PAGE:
Arizona has hundreds of ghost towns, camps and historical locations and many are central to the Magnuson Hotel Papago Inn. The most famous Arizona ghost towns are places that are really quite lively! They welcome tourists, have fun events, and offer overnight accommodations and great food. There are also some pretty desolate ghost towns where all you might find are tumbleweeds blowing through a handful of falling-down structures. Many are an easy day trip from the Magnuson Hotel Papago Inn.
Bisbee - This is a lively ghost town. Bisbee once held more millionaires per square foot than anywhere else. Today, the hilly streets and narrow alleyways hold colorful shacks and tiny shops, and the brick and stone commercial buildings have been restored into hotels, galleries, theaters and restaurants.
Tombstone - This famous ghost town in Arizona was popularized by the infamous Gunfight at the O. K. Coral. Tombstone became wealthy on copper mining but went bust when the copper ran out. Today Tombstone flourishes, this time based on tourism. Tombstone really does deserve its name – the town too tough to die.
Goldfield - The kids will love this place! There's something to do for everybody in this recreated boom town, but there have been serious prospecting and real mining in the district for the last 150 years.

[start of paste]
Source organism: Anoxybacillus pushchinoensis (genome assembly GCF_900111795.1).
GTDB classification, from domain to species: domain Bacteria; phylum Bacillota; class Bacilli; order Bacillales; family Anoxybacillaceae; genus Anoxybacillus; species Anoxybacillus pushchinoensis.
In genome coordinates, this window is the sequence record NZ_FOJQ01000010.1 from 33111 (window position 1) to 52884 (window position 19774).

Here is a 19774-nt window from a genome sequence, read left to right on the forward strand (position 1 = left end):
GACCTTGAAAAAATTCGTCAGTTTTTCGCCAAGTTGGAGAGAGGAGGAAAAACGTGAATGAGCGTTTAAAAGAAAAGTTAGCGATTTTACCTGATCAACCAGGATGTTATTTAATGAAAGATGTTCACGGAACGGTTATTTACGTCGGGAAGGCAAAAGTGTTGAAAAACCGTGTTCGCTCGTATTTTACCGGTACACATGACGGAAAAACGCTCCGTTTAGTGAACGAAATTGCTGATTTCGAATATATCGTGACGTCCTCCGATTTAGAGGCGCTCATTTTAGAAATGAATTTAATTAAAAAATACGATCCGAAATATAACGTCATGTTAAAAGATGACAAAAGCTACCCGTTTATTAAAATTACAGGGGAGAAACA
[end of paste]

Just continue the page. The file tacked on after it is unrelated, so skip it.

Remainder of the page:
The Lost Dutchman Goldmine – Ok, so not a ghost town, but the Lost Dutchman Mine trail in the Superstition Wilderness is haunted with broken souls who spent their lives chasing this dream.
Hotel Monte Vista - Prostitutes haunt the 4th floor room that they where thrown from, and a little girl in a bloody nightgown roams the halls of the most haunted hotel in Arizona.
Jerome – This billion-dollar copper mine was once the 4th largest city in Arizona. Today this ghost town clings to the edge of a mountain. Get ready for spectacular views and lots of shops and good food.
Douglas – In the center of town is the historic Gadsden Hotel. The lobby is built with Italian marble and Tiffany windows. Here the ghosts are said to mingle with the guests.
Ruby – This mining camp began in the 1870s, when a rich vein of silver was discovered and it remained active until the early 1940s. Ruby and its many buildings are currently open for self-guided tours for a small fee.
Oatman – This ghostown is still alive today. Once the town even had its own newspaper, today it’s know for its wild burros.
Clifton – This mining district was organized in 1869. Soon hotels, stores, and saloons sprung up and the town boomed. A mill and smelter were built in 1872.
Swansea – The ghost town of Swansea is a real ghost town that’s being preserved by the Bureau of Land Management. Today, dozens of buildings and structures remain and it’s one of the best ghost towns in the state to visit.